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StaceyPowers

How much direction do you want a game to give you?

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It's not so much the amount but the quality of it. I don't want anything to do with quest markers, and telling me to turn them off often highlights the design problems with doing so: very rarely does a quest with quest markers come with enough information to find it oneself.

Let's use two Elder Scrolls games as an example of what I mean:

  • In The Elder Scrolls III: Morrowind I am given a quest to find a cave and clear it out. By the questgiver I am given the reason and the directions. My own character will decide to make a note of this in their journal so not to get lost on the way. By the world I am given landmarks and signposts, so I can identify my current location, surrounding areas to which I can map a route and my progress to the quest location.
  • In The Elder Scrolls V: Skyrim I am given a quest to find a cave and clear it out. By the questgiver I am given the reason. My own character will decide to make a note of this in their journal. By the world I am given signposts, so I can identify my current location and surrounding areas. By the user interface I am given quest markers which will point me to my destination as-the-crow-flies.

I prefer the former because it makes sense that a new arrival in Morrowind won't know anything about the surrounding area. In Skyrim, most of the Dragonborn's knowledge comes not from the world, but the purely mechanical side. I didn't mention The Elder Scrolls IV: Oblivion because it's awkwardly stuck between the two at that regard. It depends on which quest writer was in that day, I suppose.

Quest markers can have a place in a setting such as The Elder Scrolls because the entirety of it is penned by an unreliable narrator, and markers are the only thing that one can truly trust in the games. While it wasn't intentional there's an infamous quest in Morrowind that incorrectly guides the player via the journal and quest text, but given the setting's rumours, sketchy accounts of past events in later games and how their greater universe behaves, it's appropriate that people get information wrong. But that's still frustrating, however much sense it might arguably make in-universe.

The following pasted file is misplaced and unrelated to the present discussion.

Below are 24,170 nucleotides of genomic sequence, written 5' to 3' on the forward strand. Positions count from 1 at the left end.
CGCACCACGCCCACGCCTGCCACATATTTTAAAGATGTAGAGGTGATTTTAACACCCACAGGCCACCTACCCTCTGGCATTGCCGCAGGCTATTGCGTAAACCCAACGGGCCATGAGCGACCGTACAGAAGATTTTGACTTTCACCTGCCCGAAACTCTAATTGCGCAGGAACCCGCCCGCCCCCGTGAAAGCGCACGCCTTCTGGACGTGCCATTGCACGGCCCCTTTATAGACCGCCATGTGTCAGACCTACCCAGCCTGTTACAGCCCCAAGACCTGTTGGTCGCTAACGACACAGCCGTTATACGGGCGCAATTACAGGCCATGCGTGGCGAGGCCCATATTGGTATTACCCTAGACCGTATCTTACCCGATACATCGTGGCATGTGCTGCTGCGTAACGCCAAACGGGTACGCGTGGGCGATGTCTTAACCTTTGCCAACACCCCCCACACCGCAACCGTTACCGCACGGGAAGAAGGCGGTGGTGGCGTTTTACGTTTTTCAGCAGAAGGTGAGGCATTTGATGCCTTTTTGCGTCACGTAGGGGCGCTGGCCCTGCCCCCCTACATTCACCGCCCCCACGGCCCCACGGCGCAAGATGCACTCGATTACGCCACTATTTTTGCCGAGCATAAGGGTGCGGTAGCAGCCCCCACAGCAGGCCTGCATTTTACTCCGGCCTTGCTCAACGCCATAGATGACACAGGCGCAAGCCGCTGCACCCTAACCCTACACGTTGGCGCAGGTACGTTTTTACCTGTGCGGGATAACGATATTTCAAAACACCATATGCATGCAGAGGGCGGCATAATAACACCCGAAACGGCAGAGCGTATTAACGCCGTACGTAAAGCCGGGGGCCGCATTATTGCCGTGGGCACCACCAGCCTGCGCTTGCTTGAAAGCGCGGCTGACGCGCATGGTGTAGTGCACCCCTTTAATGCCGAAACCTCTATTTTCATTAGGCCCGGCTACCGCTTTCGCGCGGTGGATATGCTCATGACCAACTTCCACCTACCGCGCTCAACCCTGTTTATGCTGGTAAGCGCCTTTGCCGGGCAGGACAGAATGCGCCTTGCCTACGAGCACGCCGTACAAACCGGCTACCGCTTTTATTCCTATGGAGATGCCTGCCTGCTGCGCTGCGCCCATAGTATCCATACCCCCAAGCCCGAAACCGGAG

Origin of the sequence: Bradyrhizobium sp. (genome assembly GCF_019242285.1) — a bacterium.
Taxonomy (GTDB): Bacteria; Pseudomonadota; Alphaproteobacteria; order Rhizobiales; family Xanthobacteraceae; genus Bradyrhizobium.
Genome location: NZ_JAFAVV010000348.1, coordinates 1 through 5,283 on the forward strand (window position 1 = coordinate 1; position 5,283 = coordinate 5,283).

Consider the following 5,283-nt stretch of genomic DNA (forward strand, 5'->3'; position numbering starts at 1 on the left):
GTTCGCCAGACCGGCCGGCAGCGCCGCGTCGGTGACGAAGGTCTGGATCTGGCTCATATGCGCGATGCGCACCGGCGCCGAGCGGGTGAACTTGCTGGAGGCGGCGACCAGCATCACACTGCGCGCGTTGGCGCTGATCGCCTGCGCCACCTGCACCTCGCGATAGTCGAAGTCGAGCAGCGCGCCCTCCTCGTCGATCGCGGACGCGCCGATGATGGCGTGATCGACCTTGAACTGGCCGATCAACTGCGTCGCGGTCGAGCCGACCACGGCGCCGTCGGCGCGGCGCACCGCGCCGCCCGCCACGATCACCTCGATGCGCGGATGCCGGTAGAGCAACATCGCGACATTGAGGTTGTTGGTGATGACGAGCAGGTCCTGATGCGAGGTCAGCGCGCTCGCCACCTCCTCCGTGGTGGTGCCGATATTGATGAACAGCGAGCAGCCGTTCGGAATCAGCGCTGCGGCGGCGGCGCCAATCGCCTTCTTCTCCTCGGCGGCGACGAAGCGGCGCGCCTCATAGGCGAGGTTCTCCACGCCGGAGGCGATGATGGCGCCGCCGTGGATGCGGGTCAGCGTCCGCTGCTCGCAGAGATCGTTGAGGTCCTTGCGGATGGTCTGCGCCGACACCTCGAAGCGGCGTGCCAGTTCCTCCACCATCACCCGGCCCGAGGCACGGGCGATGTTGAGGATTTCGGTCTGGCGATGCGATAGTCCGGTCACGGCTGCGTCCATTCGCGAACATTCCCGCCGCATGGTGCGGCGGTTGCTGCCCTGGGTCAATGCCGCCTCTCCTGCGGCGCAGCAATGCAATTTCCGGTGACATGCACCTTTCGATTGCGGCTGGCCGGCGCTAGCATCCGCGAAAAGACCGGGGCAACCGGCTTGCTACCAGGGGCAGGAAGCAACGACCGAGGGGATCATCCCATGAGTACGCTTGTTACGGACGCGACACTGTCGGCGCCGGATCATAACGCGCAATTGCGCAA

Sorry to blather on. Just because I'm more against quest markers than I am for them doesn't mean direction can't be obtuse. Games such as Dark Souls have 'natural selection' direction, which is to say 'screw around and find out', but the first game at least tells you your primary goals such as ringing the bells, reaching Anor Londo, and dealing with the four (technically seven if we count the Four Kings as seperate entities) main antagonists. Dark Souls II and III tell you to find "greater souls" and hope you can find your way via the breadcrumb trail of bonfires. If you can't, join the statistics.

But in all, it depends on when I want it, not so much how much I want it. Not every game has to be as up-in-the-air as Dark Souls nor does every game have to use a journal. Sometimes you just want to turn off your brain, use a quest marker and get a sword. A bit like a familiar, easy to read toilet book.